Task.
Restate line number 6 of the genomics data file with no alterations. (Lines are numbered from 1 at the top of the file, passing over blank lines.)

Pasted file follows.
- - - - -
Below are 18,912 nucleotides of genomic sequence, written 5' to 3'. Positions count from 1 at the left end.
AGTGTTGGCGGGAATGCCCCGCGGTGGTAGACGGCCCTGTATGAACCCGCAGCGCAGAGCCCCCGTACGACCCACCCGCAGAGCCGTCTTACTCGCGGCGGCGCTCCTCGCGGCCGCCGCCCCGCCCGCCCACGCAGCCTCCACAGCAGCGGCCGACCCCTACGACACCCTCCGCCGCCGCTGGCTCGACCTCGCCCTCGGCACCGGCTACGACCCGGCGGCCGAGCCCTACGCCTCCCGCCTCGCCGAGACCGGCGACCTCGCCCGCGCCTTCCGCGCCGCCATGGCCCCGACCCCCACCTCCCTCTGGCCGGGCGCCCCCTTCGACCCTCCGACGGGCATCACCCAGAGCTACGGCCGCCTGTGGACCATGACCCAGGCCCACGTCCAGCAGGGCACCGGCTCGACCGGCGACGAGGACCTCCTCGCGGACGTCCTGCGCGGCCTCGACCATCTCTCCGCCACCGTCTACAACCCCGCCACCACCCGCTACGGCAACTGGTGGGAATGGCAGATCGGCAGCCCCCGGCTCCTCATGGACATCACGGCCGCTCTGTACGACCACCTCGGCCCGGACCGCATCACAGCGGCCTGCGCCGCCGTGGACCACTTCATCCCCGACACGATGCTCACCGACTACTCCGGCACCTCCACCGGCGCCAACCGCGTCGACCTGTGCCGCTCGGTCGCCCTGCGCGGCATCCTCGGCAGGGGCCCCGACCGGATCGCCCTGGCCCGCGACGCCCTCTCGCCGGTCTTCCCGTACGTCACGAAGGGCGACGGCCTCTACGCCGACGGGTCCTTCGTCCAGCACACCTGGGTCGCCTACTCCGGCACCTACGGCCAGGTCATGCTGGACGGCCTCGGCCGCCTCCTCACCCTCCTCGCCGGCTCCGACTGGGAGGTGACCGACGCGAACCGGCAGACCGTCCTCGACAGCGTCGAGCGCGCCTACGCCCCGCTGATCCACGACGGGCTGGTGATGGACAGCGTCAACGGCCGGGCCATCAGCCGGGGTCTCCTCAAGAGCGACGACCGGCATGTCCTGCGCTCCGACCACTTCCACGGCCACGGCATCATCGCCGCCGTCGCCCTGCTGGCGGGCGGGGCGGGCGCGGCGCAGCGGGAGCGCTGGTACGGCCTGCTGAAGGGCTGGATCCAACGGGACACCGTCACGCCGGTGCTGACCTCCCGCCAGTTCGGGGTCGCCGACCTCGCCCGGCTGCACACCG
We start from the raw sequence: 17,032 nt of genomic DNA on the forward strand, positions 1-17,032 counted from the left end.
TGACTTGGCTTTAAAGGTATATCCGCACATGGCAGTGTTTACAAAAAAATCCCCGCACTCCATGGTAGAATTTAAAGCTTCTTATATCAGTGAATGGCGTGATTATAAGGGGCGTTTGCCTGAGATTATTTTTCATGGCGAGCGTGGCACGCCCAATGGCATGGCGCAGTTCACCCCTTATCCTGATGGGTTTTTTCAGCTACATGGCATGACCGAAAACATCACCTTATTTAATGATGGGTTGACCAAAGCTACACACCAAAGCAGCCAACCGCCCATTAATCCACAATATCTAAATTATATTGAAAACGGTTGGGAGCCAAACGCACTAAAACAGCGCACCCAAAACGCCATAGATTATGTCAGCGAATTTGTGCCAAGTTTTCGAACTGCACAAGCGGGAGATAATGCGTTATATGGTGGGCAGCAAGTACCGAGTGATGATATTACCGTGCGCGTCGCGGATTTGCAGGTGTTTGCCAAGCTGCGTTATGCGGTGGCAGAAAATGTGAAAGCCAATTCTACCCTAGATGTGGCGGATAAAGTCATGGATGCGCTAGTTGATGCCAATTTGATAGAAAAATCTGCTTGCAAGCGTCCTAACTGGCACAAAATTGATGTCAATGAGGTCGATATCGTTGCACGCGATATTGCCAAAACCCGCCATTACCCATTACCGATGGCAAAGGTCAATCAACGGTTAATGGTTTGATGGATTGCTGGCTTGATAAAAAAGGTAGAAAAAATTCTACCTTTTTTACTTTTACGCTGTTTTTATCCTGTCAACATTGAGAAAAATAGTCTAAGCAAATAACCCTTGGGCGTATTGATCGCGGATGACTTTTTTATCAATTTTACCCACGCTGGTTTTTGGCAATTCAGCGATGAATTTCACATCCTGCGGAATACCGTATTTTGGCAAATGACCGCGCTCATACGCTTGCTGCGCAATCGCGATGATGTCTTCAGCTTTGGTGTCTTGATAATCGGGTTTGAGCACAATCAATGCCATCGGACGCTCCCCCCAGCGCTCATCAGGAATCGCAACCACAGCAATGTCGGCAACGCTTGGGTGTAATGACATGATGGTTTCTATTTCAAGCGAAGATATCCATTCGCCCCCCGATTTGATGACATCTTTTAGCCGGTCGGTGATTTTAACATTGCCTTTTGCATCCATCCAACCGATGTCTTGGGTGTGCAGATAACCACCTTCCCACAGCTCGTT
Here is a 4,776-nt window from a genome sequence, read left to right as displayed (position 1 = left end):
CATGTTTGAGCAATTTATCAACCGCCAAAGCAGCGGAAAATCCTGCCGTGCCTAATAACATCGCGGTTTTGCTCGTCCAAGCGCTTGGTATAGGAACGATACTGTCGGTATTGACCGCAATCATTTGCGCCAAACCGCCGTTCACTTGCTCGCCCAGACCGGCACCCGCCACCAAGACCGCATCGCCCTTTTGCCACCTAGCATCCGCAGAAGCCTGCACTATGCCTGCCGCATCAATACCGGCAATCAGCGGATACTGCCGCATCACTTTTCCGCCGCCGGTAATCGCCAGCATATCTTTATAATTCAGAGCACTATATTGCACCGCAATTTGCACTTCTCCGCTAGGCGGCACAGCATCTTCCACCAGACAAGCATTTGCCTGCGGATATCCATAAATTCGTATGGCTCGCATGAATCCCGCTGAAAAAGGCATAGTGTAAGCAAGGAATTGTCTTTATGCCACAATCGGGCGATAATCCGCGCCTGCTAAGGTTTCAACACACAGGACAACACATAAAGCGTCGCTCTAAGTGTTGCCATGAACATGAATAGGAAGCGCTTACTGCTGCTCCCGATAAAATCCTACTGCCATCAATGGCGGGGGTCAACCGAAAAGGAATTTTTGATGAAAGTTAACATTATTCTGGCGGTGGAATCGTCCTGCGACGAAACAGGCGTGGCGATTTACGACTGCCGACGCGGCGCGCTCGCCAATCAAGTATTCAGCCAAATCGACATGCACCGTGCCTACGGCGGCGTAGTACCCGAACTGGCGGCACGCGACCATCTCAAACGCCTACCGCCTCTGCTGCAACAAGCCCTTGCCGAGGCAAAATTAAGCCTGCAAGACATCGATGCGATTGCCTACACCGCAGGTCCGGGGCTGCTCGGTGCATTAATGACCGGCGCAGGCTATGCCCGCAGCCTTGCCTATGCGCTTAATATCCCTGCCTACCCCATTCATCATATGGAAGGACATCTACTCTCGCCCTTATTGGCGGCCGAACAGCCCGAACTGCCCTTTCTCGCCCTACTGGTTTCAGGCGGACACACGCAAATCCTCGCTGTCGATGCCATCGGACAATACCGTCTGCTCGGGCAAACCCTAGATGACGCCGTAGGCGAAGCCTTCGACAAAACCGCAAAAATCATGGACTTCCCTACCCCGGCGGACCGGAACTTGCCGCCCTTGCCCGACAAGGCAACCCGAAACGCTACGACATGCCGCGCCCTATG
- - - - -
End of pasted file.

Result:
CATGTTTGAGCAATTTATCAACCGCCAAAGCAGCGGAAAATCCTGCCGTGCCTAATAACATCGCGGTTTTGCTCGTCCAAGCGCTTGGTATAGGAACGATACTGTCGGTATTGACCGCAATCATTTGCGCCAAACCGCCGTTCACTTGCTCGCCCAGACCGGCACCCGCCACCAAGACCGCATCGCCCTTTTGCCACCTAGCATCCGCAGAAGCCTGCACTATGCCTGCCGCATCAATACCGGCAATCAGCGGATACTGCCGCATCACTTTTCCGCCGCCGGTAATCGCCAGCATATCTTTATAATTCAGAGCACTATATTGCACCGCAATTTGCACTTCTCCGCTAGGCGGCACAGCATCTTCCACCAGACAAGCATTTGCCTGCGGATATCCATAAATTCGTATGGCTCGCATGAATCCCGCTGAAAAAGGCATAGTGTAAGCAAGGAATTGTCTTTATGCCACAATCGGGCGATAATCCGCGCCTGCTAAGGTTTCAACACACAGGACAACACATAAAGCGTCGCTCTAAGTGTTGCCATGAACATGAATAGGAAGCGCTTACTGCTGCTCCCGATAAAATCCTACTGCCATCAATGGCGGGGGTCAACCGAAAAGGAATTTTTGATGAAAGTTAACATTATTCTGGCGGTGGAATCGTCCTGCGACGAAACAGGCGTGGCGATTTACGACTGCCGACGCGGCGCGCTCGCCAATCAAGTATTCAGCCAAATCGACATGCACCGTGCCTACGGCGGCGTAGTACCCGAACTGGCGGCACGCGACCATCTCAAACGCCTACCGCCTCTGCTGCAACAAGCCCTTGCCGAGGCAAAATTAAGCCTGCAAGACATCGATGCGATTGCCTACACCGCAGGTCCGGGGCTGCTCGGTGCATTAATGACCGGCGCAGGCTATGCCCGCAGCCTTGCCTATGCGCTTAATATCCCTGCCTACCCCATTCATCATATGGAAGGACATCTACTCTCGCCCTTATTGGCGGCCGAACAGCCCGAACTGCCCTTTCTCGCCCTACTGGTTTCAGGCGGACACACGCAAATCCTCGCTGTCGATGCCATCGGACAATACCGTCTGCTCGGGCAAACCCTAGATGACGCCGTAGGCGAAGCCTTCGACAAAACCGCAAAAATCATGGACTTCCCTACCCCGGCGGACCGGAACTTGCCGCCCTTGCCCGACAAGGCAACCCGAAACGCTACGACATGCCGCGCCCTATG